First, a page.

Central Lines - Learn More
If medically necessary, a central line may be placed in you/your child with your informed consent.
A decision will be made by you/your child, and your medical team as to which type of central line will be most appropriate considering you/your child's age and treatment plan. A "HICKMAN"® catheter, "BROVIAC"® catheter, or an implanted port (Port-a-Cath) may be chosen; the differences will be explained below.
A central line is placed in a large vein and can be used to administer medication directly into the bloodstream, blood products can be transfused, and blood for labs can be withdrawn without repeatedly inserting a needle through the skin and into a vein. Central lines are for “long term” use, meaning they will be left in place for months to years.
Since you/your child will be at home with a catheter it is very important that you/your child are aware of what a catheter is, what it is used for, and how to care for it.
What is a "HICKMAN" catheter or "BROVIAC"catheter?
A "HICKMAN"® catheter or "BROVIAC"® catheter is a long, hollow tube made of soft, rubber-like material called silicone, with an opening called a lumen. This catheter is commonly referred to as a central venous catheter because it is inserted into the large vein leading directly into the heart.
Both of these catheters are made of the same material but differ in size. The "BROVIAC"® catheter has a smaller diameter and therefore lumen than the "HICKMAN"® catheter. Both the "BROVIAC"® catheter and the "HICKMAN"® catheter are available with two lumens. A two lumen catheter is like two catheters in one, outside of the body it looks like two catheters that meld into one before entering the body. There is no communication between the two lumens so different medications, fluids, blood products can be infused at the same time. You/your child's catheter name and size will be given to you for your records.
There is a Dacron cuff around the catheter, which is used to anchor the catheter under the skin so there is less danger of the catheter slipping out. The cuff also blocks bacteria so it doesn't enter the bloodstream.
What is the catheter used for?
The "HICKMAN"® catheter or "BROVIAC"® catheter is primarily used to infuse medication and fluids into a large vein without the discomfort of a needle being inserted into the vein. Again, the catheter can be used to give medications, fluids, blood products, and to take blood samples for testing.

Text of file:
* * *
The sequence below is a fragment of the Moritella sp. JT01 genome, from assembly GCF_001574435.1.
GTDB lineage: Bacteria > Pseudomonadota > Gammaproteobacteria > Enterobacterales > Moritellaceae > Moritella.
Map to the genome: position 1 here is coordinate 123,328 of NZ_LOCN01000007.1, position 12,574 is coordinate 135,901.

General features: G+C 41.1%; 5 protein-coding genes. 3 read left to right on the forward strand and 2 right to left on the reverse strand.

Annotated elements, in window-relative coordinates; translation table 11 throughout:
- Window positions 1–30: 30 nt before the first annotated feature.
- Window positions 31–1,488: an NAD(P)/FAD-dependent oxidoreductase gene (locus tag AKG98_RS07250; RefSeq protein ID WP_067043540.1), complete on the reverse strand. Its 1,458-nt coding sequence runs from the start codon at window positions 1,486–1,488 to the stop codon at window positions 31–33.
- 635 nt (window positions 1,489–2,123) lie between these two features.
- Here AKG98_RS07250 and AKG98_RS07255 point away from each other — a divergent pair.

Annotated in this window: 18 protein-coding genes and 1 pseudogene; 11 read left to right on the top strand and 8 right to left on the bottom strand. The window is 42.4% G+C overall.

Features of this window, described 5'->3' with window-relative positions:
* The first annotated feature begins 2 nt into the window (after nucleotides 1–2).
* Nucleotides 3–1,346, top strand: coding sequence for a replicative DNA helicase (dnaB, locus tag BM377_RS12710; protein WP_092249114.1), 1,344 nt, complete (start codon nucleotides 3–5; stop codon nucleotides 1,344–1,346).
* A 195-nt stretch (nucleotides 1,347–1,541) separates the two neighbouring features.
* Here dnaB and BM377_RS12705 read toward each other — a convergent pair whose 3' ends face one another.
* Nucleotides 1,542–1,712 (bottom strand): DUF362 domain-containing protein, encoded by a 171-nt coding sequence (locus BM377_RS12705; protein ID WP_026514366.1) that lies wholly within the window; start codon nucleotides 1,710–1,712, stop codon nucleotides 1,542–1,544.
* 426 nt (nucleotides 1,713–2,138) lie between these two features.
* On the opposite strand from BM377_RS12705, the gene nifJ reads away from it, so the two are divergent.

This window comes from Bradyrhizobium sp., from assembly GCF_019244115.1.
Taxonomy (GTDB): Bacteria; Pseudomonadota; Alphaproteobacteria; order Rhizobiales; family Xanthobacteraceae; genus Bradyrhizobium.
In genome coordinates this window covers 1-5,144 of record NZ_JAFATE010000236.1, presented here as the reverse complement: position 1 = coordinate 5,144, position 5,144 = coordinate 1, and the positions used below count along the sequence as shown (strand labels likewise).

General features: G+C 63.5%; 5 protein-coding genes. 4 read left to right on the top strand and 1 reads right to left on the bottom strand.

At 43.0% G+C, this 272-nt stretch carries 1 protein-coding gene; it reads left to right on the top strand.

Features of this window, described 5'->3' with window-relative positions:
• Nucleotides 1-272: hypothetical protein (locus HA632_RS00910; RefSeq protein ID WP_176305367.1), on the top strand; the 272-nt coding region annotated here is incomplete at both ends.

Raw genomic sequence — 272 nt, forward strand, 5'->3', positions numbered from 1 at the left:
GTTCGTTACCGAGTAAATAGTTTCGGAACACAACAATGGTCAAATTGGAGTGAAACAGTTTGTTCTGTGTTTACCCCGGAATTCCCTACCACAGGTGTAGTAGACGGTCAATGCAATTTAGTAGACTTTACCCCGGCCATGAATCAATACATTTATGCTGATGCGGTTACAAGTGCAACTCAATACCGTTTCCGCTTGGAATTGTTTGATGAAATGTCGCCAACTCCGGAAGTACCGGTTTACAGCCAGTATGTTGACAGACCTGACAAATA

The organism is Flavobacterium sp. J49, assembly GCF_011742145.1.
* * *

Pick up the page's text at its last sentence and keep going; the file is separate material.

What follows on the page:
Where does the catheter go inside the body?
Under general anesthesia, the catheter is inserted by a surgeon under the skin of you/your child's chest wall and into a large vein that leads to the heart. A small incision is made near the collarbone, which is referred to, as the “insertion site.” The insertion site is where the tip of the catheter enters the vein and then it is threaded into a large vein. A tunnel is made under the skin from the “insertion” site to another incision called the “exit” site. The catheter is pulled through the tunnel and out through the exit site incision.
You/your child may be able to feel the bulge of the Dacron cuff between the insertion and exit site. The insertion site is generally covered with special surgical tape, steri-strips, which will drop off over time. The exit site will have sutures (stitches) attached to the catheter to prevent it from slipping out while the site is healing and the cuff is adhering to the tissue. You/your child's doctor or nurses will remove the stitches; the time may vary depending on treatment plan, reaction to the sutures, age. The exit site and catheter require regular care which you/your child will be taught.
What is an implanted port?
A port, also referred to as a port-a cath, provides central venous access as does the "HICKMAN"® catheter and "BROVIAC"® catheter, but this device is totally implanted, all under the skin. Again, it allows for the infusion of fluids, medications, blood products and blood sampling.
The port is composed of a reservoir, with an injectable septum. The reservoir is attached to a silastic catheter that is threaded into a large vein leading to the heart. Port access requires that a special needle, called a huber, is inserted through the skin, through the septum into the reservoir. EMLA cream can be used which numbs the skin preventing any pain when the needle is placed.
The port is placed by a surgeon under general anesthesia. The location of the port is determined by the surgeon, patient size, age and activity level. Most ports are placed under the collarbone although they can be placed anywhere, such as under the arms on the chest wall or in the abdominal area. The catheter is tunneled and enters the vein just like the "HICKMAN"® catheter or "BROVIAC"® catheter. The port requires no special care.
Further information will be given to you to help you make the decision as to what type central line would be best for your child.
In making this decision please remember either choice of central line will be instrumental in making the months of therapy much less traumatic and less painful for you and/or your child.
The "HICKMAN" catheter and/or "BROVIAC" catheter are registered trademarks of C.R. Bard, Inc. and its related company, BCR, Inc.